Was I the only one that understood what was at stake? Was I the only one who…
“Colonel Wieler, the question, if you please.” the prosecutor repeated.
I had drifted.
“No, this is not my first time defending my actions to the Tribunal; wasted time and effort that could be better spent letting me do my job, letting me free our people from”
“From the oppressive tyranny of the Amarr?” the prosecutor cut me off with dramatic sarcasm.
I nodded, seething inside.
“Yes, Colonel, we’re all aware of the Amarr and your one man crusade against them.” the prosecutor continued on, leaving me confused. One man? The entire Tribal Liberation Force fought against the Amarr. How did he figure it was a one man crusade?
Why didn’t my representative interject? Why didn’t I interject?
The prosecutor had been paid off, that was the only reasonable explanation. The Amarr had bought him. This entire farce was a setup. I wouldn’t let them succeed.
The last freighter exploded, defenseless, the Imperial Crusade pilots having warped off as I thinned their numbers with zeal. Aura was going haywire, my overview flickering, sometimes showing numerous open complexes, other times showing none. The system of Ardar read contested, then uncontested, then contested, with dozens of enemy ships on my HUD, then none, then an entire fleet.
The Ripsack had sustained heavy damage at one point during the engagement, leaving me at 4% hull integrity. I had never been that close before, and it wasn’t a feeling I enjoyed.
The nanites were busy repairing the armour plating, but the internal structure would remain weak until I could dock up for repairs, which wouldn’t be anytime soon.
“Objective completed.” I transmitted to General Mintor, already aligning towards the fleet.
Fleet chatter had been busy the entire time I was running my mission. The Amarr weren’t giving up, and kept sending new pilots into the largest of the complexes, slowly thinning our numbers through attrition.
I needed to be there. Mintor confirmed.
“Roger that, Wieler. Get here as soon as you can. Hostiles on the acceleration gate, be ready.”
“Enroute to you now, sir. Wieler out.”
Warp had never felt so slow.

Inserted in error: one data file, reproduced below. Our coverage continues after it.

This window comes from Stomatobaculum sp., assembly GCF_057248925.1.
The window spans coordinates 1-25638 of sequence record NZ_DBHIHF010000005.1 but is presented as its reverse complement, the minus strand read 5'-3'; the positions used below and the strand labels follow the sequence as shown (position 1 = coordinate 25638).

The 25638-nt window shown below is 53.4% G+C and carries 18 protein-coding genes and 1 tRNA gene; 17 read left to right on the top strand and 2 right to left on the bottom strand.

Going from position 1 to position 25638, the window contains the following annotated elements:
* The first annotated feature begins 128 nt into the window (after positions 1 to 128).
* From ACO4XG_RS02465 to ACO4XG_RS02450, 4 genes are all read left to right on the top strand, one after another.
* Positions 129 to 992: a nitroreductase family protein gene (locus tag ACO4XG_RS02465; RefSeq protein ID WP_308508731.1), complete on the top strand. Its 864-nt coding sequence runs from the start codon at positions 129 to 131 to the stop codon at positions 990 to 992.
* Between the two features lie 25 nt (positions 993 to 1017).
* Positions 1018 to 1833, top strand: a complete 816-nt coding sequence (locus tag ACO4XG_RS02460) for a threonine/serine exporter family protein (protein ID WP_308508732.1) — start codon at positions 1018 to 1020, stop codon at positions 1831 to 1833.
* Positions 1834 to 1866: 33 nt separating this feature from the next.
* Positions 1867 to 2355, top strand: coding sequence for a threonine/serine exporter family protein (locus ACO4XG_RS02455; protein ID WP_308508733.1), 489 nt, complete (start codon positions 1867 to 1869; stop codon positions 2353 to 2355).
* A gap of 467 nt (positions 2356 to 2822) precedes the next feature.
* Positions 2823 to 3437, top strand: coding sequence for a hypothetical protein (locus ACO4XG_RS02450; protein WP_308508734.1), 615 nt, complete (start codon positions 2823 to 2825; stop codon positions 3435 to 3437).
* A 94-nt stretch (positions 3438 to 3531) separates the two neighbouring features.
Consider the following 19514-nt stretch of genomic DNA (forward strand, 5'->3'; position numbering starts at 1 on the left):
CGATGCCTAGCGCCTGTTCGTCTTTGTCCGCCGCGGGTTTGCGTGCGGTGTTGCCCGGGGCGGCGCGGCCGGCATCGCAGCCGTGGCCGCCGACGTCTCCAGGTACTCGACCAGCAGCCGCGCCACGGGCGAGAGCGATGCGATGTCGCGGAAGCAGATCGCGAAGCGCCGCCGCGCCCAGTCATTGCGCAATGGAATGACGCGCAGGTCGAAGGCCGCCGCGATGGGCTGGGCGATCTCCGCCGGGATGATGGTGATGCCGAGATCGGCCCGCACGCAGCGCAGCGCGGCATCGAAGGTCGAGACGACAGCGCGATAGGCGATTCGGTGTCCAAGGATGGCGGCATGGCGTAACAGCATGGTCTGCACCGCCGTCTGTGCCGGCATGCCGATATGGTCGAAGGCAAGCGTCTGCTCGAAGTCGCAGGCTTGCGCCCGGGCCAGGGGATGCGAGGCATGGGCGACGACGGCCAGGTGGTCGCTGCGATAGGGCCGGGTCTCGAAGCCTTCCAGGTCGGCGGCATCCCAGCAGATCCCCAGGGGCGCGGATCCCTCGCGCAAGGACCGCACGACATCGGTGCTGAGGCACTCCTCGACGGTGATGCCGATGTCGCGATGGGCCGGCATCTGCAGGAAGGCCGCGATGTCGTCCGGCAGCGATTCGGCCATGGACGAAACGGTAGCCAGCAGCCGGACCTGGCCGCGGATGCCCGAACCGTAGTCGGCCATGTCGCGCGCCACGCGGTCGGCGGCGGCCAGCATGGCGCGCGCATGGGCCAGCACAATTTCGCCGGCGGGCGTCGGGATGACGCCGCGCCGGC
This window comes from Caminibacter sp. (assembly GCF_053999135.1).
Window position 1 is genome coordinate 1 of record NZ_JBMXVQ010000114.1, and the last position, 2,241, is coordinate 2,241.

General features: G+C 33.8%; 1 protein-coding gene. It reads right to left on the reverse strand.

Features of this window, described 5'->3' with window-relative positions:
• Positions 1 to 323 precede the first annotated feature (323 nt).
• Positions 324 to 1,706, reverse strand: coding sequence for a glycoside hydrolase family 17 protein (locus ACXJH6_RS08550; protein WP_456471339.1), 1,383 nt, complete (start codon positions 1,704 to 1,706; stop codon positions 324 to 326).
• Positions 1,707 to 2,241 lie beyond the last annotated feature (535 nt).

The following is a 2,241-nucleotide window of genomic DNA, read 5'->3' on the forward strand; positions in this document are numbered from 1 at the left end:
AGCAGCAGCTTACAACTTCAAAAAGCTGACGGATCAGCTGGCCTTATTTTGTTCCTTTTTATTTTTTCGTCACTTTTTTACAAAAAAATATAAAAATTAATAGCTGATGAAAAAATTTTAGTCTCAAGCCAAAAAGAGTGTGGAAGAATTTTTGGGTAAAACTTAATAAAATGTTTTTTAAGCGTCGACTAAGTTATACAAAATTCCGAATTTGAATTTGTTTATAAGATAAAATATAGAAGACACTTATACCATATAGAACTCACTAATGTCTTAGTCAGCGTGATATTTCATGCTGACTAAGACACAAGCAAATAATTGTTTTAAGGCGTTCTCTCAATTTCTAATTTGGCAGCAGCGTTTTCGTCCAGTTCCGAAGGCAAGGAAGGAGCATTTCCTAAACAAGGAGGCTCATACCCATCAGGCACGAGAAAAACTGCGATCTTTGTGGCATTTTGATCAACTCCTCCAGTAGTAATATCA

“The incident we would like to talk about today occured 4 days ago, at exactly 19:24, according to your ship’s logs. Does that sound accurate to you, Colonel?” the prosecutor spat out from between the space in his front teeth.
I grinded my teeth. I didn’t want to talk to this traitor one more second. I envisioned myself lunging from the witness stand, grabbing his skinny neck between my hands, crushing the life out of him for betraying us all.
Don’t drift, I reminded myself. People get nervous when you drift.
“Yes, that sounds accurate. I would like to note that my Aura unit was malfunctioning at that time, so may not be 100% reliable in this event.”
“Really Colonel? The transmitted data seemed accurate to the technicians. Shame that we can’t run diagnostics against your Aura unit now, seeing as how your frigate was destroyed, but I’m getting ahead of myself.” the prosecutor smiled with pure malice and evil.
I would kill him soon.
The acceleration gate was clear. I used it to warp into the complex. Adrenaline surged through my veins; soon I would feast on Amarr blood.
Reverting to normalspace, I could see multiple hostiles engaging our fleet. A Crusader was within 7500m of my position. If I could lock it now, it would be one less for us to have to deal with.
My target acquisition was swift. I urged Aura to overheat the guns and fire. She spat back at me, warning me that this action would be considered a global criminal offence, was I sure I wanted to continue?
Of course I wanted to kill this Amarr pilot. This faulty unit was going to get me killed. I gave the override command and was immediately engaged with the Crusader.
My entire person was consumed with hatred and joy at the same time: hatred for these pigs that were a blight to all civilizations; joy that at least a few more would die by my hand today.
“According to those very same ship logs, Colonel, you opened fire on a Crusader. Is that correct?” the prosecutor asked.
Without hesitation, I replied. No more drifting.
“Yes, that is correct. I did my job, as I always do.” My job killing Amarr of course.
“And did anything … unusual … occur next, Colonel?” the prosecutor asked.
He was baiting me. What was he digging for? Where was he hoping for me to slip up?
I thought about the events in question again, detail by detail, making sure I missed nothing.
My armor tank was holding, the Crusader’s shields slowly melting beneath the Republic Fleet Fusion ammo. My HUD flickered. There were several Crusaders, then none, alongside several Matari designed ships, then none. Multiple warning klaxons warbled to life, then there was darkness and pain, followed by light and rebirth.
I screamed in frustration and cognitive processing as my mind accepted the new clone body.
My ship had been destroyed. Goddamned Amarr fucking pigs.
While the loss of the ship was regrettable, there was nothing peculiar about the encounter that stood out in my mind.